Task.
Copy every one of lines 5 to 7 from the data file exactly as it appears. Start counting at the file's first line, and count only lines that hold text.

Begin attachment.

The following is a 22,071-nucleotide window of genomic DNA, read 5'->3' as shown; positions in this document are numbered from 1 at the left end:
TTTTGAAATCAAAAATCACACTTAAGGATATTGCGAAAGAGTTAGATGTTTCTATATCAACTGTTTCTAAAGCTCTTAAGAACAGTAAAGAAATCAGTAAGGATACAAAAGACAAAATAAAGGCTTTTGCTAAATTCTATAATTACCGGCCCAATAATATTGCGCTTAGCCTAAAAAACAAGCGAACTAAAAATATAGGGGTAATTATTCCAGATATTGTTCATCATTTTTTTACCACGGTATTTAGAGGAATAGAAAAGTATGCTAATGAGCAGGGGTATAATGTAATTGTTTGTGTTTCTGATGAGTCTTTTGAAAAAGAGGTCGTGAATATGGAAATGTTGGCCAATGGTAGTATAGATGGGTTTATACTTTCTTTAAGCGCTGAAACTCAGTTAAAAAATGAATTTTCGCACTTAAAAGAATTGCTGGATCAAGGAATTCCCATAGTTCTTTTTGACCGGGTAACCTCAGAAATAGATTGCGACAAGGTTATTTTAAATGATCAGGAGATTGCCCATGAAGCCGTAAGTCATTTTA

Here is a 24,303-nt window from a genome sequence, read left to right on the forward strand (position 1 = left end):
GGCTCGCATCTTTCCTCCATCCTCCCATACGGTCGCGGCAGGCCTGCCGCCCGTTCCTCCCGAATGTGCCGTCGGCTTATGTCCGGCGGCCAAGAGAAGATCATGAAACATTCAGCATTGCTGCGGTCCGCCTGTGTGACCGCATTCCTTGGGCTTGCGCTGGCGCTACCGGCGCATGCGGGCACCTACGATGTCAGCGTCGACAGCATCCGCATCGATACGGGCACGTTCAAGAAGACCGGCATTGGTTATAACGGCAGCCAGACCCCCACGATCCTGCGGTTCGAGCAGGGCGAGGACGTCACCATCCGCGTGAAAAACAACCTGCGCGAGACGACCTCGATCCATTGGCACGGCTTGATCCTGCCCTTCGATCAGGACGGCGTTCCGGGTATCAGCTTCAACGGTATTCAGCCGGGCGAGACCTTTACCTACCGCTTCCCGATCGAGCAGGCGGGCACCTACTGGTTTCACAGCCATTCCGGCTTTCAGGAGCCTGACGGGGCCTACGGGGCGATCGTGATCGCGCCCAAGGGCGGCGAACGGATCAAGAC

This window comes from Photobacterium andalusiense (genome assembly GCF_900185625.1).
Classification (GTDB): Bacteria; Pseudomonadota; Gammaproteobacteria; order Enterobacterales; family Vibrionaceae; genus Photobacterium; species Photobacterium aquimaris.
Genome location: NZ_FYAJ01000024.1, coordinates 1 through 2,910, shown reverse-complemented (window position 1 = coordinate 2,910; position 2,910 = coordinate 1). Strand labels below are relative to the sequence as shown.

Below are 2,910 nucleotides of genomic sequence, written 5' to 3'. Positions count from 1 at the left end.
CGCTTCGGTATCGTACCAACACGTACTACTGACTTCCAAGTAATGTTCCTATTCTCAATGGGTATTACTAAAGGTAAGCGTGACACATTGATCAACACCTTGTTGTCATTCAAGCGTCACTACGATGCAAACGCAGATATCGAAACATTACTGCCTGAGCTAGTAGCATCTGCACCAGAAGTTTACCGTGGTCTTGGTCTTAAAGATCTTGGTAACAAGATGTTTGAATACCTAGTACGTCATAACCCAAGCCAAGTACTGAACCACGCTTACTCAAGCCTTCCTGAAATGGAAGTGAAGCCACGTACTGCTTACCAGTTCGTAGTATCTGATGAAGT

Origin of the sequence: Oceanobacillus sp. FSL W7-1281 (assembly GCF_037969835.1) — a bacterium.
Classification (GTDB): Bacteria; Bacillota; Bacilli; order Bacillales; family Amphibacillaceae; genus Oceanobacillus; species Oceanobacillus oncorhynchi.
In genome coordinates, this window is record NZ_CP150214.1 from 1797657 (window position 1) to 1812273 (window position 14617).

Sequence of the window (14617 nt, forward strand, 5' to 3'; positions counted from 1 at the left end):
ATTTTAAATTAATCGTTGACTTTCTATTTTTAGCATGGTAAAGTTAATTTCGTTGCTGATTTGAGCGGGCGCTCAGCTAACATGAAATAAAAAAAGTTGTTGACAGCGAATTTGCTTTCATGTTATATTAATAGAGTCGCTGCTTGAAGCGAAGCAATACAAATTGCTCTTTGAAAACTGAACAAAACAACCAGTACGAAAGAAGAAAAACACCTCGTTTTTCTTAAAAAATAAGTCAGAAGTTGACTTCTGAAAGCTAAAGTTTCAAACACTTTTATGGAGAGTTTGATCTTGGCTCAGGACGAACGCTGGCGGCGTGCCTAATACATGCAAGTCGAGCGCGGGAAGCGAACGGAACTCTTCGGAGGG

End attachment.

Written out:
This window comes from Photobacterium andalusiense (genome assembly GCF_900185625.1).
Classification (GTDB): Bacteria; Pseudomonadota; Gammaproteobacteria; order Enterobacterales; family Vibrionaceae; genus Photobacterium; species Photobacterium aquimaris.
Genome location: NZ_FYAJ01000024.1, coordinates 1 through 2,910, shown reverse-complemented (window position 1 = coordinate 2,910; position 2,910 = coordinate 1). Strand labels below are relative to the sequence as shown.